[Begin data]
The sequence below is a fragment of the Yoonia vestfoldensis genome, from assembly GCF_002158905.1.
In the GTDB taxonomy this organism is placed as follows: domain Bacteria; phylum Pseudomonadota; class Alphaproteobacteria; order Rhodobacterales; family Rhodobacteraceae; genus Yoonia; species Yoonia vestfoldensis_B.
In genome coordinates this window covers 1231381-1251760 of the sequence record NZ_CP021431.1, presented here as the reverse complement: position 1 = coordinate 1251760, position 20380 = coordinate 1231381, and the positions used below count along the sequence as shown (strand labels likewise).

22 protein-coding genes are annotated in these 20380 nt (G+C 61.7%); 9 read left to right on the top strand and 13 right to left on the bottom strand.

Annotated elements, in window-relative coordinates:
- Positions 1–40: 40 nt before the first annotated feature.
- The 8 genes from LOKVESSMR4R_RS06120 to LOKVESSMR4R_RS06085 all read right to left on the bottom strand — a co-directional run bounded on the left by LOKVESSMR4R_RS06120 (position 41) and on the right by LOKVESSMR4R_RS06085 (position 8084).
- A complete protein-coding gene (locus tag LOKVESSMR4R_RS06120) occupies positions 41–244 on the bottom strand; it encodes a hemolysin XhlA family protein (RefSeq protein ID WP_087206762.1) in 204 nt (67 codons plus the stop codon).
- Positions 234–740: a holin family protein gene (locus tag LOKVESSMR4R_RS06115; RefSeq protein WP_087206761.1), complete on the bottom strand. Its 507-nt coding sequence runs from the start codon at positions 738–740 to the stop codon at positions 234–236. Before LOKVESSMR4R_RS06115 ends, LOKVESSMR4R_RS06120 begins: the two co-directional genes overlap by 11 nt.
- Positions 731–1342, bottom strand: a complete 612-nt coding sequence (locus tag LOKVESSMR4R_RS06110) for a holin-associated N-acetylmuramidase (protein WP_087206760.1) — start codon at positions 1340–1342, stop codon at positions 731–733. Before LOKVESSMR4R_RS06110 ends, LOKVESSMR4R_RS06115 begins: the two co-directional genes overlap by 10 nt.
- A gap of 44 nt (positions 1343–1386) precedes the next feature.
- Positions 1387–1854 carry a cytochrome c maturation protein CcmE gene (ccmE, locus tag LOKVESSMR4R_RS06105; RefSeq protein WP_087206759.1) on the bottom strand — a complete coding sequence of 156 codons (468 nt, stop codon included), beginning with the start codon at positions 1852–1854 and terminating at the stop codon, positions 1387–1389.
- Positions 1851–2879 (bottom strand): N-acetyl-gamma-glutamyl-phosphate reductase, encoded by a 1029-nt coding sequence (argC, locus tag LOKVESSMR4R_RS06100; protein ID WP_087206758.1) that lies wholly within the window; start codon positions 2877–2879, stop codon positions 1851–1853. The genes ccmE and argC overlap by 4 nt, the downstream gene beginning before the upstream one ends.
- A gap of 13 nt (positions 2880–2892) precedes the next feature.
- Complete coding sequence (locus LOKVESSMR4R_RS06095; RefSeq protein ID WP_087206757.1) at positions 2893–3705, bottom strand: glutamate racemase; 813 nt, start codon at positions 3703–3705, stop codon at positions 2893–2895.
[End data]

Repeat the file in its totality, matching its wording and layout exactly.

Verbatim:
The sequence below is a fragment of the Yoonia vestfoldensis genome, from assembly GCF_002158905.1.
In the GTDB taxonomy this organism is placed as follows: domain Bacteria; phylum Pseudomonadota; class Alphaproteobacteria; order Rhodobacterales; family Rhodobacteraceae; genus Yoonia; species Yoonia vestfoldensis_B.
In genome coordinates this window covers 1231381-1251760 of the sequence record NZ_CP021431.1, presented here as the reverse complement: position 1 = coordinate 1251760, position 20380 = coordinate 1231381, and the positions used below count along the sequence as shown (strand labels likewise).

22 protein-coding genes are annotated in these 20380 nt (G+C 61.7%); 9 read left to right on the top strand and 13 right to left on the bottom strand.

Annotated elements, in window-relative coordinates:
- Positions 1–40: 40 nt before the first annotated feature.
- The 8 genes from LOKVESSMR4R_RS06120 to LOKVESSMR4R_RS06085 all read right to left on the bottom strand — a co-directional run bounded on the left by LOKVESSMR4R_RS06120 (position 41) and on the right by LOKVESSMR4R_RS06085 (position 8084).
- A complete protein-coding gene (locus tag LOKVESSMR4R_RS06120) occupies positions 41–244 on the bottom strand; it encodes a hemolysin XhlA family protein (RefSeq protein ID WP_087206762.1) in 204 nt (67 codons plus the stop codon).
- Positions 234–740: a holin family protein gene (locus tag LOKVESSMR4R_RS06115; RefSeq protein WP_087206761.1), complete on the bottom strand. Its 507-nt coding sequence runs from the start codon at positions 738–740 to the stop codon at positions 234–236. Before LOKVESSMR4R_RS06115 ends, LOKVESSMR4R_RS06120 begins: the two co-directional genes overlap by 11 nt.
- Positions 731–1342, bottom strand: a complete 612-nt coding sequence (locus tag LOKVESSMR4R_RS06110) for a holin-associated N-acetylmuramidase (protein WP_087206760.1) — start codon at positions 1340–1342, stop codon at positions 731–733. Before LOKVESSMR4R_RS06110 ends, LOKVESSMR4R_RS06115 begins: the two co-directional genes overlap by 10 nt.
- A gap of 44 nt (positions 1343–1386) precedes the next feature.
- Positions 1387–1854 carry a cytochrome c maturation protein CcmE gene (ccmE, locus tag LOKVESSMR4R_RS06105; RefSeq protein WP_087206759.1) on the bottom strand — a complete coding sequence of 156 codons (468 nt, stop codon included), beginning with the start codon at positions 1852–1854 and terminating at the stop codon, positions 1387–1389.
- Positions 1851–2879 (bottom strand): N-acetyl-gamma-glutamyl-phosphate reductase, encoded by a 1029-nt coding sequence (argC, locus tag LOKVESSMR4R_RS06100; protein ID WP_087206758.1) that lies wholly within the window; start codon positions 2877–2879, stop codon positions 1851–1853. The genes ccmE and argC overlap by 4 nt, the downstream gene beginning before the upstream one ends.
- A gap of 13 nt (positions 2880–2892) precedes the next feature.
- Complete coding sequence (locus LOKVESSMR4R_RS06095; RefSeq protein ID WP_087206757.1) at positions 2893–3705, bottom strand: glutamate racemase; 813 nt, start codon at positions 3703–3705, stop codon at positions 2893–2895.